Third, the tradition that Peter served as bishop in Rome did not develop until the third century. Nothing is seen about Peter being the Bishop of Rome in the New Testament, 1 Clement, or the epistles of Ignatius of Antioch. It is inconceivable that Peter could have served as Bishop of Rome (I believe in some lists the RCC says he served about 25 years) without it being documented in those early writings.
In six out of seven letters, it is a primary concern of Ignatius to rally people to support their bishops. Being artful in persuasion, it is not possible that he would omit mention of Peter’s service as bishop if Peter had indeed served. Ignatius wrote in the first decade of the second century, and is the first person we know of to distinguish between bishops and elders (sometimes in the early church the role of the apostles was seen as present in the elders rather than in the bishops). But he describes the office of bishop as a new and embattled office, one requiring defense, and one that it is not yet established at Rome.
And there is more evidence, from Clement of Rome who is said by the RCC to have become pope in 91 A.D. After that time, Clement wrote an unsolicited letter of advice (1 Clement) to the church at Corinth. But, in his letter, he does not write as the Bishop of Rome or make any appeal based on the superiority of Rome. Also, he makes no distinction between presbyters and bishops, using the words interchangeably and always referring to them in the plural. Clement seems to indicate that the church at this time was organized under a group of bishops or presbyters, and not by a single bishop. This structure seems to be confirmed by The Shepherd of Hermas, written in Rome during the early second century. That work refers to Clement, not as a ruling bishop, but as only one of a number of elders (one whose specific responsibility was to write “to the foreign cities” - hence the letter to Corinth).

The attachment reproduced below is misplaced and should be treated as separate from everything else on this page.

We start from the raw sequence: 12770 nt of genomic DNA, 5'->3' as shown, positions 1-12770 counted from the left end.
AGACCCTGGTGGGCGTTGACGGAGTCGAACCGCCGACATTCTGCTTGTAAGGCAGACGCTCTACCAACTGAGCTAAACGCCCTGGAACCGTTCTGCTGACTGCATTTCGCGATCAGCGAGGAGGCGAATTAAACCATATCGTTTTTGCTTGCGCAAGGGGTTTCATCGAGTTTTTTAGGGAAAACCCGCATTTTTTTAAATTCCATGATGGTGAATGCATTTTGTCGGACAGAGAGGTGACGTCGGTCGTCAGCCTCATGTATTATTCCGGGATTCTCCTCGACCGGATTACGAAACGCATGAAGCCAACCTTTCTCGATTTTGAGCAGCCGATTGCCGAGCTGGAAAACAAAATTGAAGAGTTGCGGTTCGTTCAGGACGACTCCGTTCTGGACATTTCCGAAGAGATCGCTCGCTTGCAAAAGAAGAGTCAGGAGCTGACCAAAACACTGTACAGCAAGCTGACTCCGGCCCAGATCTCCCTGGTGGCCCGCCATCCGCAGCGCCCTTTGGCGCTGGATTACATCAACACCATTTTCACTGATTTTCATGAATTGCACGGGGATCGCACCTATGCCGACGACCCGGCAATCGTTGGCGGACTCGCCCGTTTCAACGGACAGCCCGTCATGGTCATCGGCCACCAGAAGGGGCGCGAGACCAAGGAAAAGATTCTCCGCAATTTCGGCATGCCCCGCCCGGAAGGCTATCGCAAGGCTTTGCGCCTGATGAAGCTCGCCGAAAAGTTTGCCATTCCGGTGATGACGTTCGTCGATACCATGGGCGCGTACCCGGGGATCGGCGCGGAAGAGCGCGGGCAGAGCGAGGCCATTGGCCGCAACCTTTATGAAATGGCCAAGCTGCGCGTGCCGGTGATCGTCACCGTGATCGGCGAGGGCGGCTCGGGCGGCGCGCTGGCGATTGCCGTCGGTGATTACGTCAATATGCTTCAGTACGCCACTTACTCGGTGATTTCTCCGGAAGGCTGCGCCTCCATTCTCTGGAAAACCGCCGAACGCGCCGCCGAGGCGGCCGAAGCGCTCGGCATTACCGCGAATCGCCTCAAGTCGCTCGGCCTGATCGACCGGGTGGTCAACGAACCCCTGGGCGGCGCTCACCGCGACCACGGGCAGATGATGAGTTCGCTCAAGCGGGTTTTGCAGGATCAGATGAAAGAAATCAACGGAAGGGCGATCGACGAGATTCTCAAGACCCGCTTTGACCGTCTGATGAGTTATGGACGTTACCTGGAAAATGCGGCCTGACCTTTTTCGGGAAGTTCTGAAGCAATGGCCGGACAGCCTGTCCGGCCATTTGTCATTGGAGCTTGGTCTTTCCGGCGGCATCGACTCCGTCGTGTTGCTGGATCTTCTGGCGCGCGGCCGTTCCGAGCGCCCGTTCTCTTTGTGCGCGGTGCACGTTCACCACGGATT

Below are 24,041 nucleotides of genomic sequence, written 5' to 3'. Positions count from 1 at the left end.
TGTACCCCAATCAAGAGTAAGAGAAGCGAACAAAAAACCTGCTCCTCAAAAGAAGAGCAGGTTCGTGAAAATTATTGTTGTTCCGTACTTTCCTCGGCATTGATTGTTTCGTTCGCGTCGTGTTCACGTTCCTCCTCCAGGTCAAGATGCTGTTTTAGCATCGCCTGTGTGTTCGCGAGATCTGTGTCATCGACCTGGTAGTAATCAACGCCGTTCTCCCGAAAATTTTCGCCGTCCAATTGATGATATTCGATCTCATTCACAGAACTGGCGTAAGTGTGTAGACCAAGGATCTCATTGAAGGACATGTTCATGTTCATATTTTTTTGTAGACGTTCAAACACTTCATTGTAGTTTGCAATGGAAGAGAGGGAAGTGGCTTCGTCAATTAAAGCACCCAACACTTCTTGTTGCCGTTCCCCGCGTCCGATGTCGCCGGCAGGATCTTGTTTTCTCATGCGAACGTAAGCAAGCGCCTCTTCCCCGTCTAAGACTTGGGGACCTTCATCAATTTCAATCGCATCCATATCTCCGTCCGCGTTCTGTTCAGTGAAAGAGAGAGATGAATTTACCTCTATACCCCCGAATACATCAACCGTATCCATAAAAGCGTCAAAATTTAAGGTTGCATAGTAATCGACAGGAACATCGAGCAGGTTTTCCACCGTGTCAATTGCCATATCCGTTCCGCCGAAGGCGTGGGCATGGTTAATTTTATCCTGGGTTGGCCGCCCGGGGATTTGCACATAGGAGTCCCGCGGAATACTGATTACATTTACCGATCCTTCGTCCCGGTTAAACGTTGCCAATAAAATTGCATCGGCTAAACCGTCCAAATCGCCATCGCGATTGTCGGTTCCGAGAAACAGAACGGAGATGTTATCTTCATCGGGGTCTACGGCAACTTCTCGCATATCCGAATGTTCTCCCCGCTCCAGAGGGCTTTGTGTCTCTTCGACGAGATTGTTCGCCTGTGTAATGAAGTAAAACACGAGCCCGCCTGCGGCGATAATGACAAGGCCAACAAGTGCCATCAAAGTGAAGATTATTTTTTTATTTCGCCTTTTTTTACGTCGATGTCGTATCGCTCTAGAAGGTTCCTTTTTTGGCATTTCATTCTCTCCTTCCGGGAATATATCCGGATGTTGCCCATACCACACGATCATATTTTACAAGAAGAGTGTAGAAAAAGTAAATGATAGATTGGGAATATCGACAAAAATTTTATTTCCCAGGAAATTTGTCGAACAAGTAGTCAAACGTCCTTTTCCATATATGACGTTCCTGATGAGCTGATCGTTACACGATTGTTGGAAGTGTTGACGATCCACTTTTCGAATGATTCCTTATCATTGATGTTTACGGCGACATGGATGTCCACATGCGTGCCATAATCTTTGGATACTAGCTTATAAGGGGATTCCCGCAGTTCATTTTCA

Finally, let’s consider the present state of things. Throughout the long tenure of John Paul II, he has rigidly applied a number of litmus tests in appointing bishops. Only one other pope is known to have acted similarly in regard to appointing bishops.
John Paul has appointed many bishops who were very unpopular choices in their respective dioceses. In one case, the "Guests at [Wolfgang] Haas's episcopal consecration, including the prince and princess of Liechtenstein, had to step over the bodies of protesters to make their way into the cathedral." (The Next Pope, Peter and Margaret Hebbleth Waite, HarperCollins Publishers, Inc., 2000, page 106) What an image! The appointment proved to be disastrous, and the steps taken by the Vatican to save face were comical. The diocese was split in two parts, and Haas was given a new diocese only one twenty-seventh the size of his original one. But Haas’ new diocese was declared an archdiocese so that his move could be presented as a promotion!
The damage done long ago by the church’s usurpation of the people’s right to select their bishop was bad enough. But the present pope’s appointment of only ultra-conservative bishops has caused millions of moderate Catholics to withdraw their allegiance from the Church, and millions more are on the verge of doing so. For those who are hoping for the death of the present institution in order that a better one might flourish, maybe they should pray along with Oxford zoologist Richard Dawkins, "Long may he [John Paul II] live." (The Next Pope, page 102)